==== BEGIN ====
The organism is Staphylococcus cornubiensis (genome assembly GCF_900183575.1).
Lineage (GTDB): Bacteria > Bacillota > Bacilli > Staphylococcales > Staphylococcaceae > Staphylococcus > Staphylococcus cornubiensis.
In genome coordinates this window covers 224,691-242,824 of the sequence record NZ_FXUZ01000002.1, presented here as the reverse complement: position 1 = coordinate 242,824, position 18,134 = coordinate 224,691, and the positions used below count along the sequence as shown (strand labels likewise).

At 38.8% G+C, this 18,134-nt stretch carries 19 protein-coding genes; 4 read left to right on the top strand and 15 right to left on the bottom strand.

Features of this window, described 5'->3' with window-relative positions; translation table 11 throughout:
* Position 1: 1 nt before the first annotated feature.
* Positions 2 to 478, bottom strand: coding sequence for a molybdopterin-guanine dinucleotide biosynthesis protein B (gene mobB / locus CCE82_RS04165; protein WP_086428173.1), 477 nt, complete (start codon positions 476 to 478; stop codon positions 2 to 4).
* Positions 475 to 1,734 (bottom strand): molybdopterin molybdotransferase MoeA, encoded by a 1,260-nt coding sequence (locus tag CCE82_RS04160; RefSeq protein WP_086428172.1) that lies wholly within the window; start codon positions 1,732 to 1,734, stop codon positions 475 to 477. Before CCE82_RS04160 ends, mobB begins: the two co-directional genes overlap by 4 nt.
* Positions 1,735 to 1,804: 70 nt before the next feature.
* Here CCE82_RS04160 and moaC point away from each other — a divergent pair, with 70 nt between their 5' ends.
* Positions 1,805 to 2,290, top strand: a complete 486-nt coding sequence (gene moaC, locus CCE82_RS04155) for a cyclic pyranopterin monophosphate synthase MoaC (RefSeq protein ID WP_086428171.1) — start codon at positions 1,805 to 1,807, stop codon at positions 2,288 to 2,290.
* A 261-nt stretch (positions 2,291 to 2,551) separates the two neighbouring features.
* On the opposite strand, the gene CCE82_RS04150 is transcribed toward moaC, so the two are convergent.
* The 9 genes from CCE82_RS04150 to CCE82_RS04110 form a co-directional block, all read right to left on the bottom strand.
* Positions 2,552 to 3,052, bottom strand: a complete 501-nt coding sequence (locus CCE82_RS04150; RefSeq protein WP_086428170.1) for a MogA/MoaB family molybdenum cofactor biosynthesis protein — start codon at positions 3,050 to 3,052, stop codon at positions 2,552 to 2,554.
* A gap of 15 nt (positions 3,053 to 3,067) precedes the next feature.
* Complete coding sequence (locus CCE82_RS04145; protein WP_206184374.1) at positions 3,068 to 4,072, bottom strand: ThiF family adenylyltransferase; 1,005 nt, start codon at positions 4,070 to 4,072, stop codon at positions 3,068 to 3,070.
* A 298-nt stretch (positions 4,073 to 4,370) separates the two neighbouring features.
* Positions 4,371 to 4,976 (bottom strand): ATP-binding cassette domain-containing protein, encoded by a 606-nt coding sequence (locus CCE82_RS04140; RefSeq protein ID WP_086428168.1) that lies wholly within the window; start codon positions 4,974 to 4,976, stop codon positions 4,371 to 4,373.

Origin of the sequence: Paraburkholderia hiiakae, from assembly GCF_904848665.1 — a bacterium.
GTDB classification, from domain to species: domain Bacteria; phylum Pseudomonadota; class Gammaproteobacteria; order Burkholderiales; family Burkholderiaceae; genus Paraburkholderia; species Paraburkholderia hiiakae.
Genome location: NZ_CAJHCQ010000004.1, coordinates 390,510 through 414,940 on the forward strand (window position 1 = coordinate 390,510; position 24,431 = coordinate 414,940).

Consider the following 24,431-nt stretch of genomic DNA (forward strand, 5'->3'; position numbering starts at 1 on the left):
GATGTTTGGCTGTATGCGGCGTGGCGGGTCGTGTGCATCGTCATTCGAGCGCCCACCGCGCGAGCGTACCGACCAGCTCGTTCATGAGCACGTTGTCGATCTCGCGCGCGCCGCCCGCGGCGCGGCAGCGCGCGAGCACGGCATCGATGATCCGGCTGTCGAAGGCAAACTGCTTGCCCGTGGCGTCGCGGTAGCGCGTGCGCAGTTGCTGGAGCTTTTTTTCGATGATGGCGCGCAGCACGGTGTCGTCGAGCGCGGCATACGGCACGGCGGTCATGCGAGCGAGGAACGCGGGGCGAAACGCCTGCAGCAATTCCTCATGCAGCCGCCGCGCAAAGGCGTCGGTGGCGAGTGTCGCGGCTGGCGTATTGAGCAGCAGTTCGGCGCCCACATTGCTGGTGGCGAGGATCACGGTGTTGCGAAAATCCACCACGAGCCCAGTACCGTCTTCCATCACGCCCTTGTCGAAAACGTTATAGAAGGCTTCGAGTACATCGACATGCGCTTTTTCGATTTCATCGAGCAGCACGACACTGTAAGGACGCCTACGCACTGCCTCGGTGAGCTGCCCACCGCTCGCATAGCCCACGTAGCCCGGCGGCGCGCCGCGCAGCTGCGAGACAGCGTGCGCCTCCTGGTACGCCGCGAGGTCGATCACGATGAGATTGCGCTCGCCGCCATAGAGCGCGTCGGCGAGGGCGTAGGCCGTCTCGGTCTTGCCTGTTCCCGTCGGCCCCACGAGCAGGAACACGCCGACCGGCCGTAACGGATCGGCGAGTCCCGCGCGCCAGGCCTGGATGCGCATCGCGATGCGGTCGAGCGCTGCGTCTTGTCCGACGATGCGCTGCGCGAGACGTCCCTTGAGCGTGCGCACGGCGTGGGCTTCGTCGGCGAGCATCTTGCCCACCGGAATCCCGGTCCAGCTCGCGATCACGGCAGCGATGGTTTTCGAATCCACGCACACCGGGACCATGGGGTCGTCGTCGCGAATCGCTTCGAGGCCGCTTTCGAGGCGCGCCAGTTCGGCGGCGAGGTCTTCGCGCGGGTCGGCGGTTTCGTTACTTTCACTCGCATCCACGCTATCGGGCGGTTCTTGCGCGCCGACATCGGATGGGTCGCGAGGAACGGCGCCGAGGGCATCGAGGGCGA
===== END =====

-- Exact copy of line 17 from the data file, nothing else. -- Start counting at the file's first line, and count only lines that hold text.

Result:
* Complete coding sequence (locus CCE82_RS04145; protein WP_206184374.1) at positions 3,068 to 4,072, bottom strand: ThiF family adenylyltransferase; 1,005 nt, start codon at positions 4,070 to 4,072, stop codon at positions 3,068 to 3,070.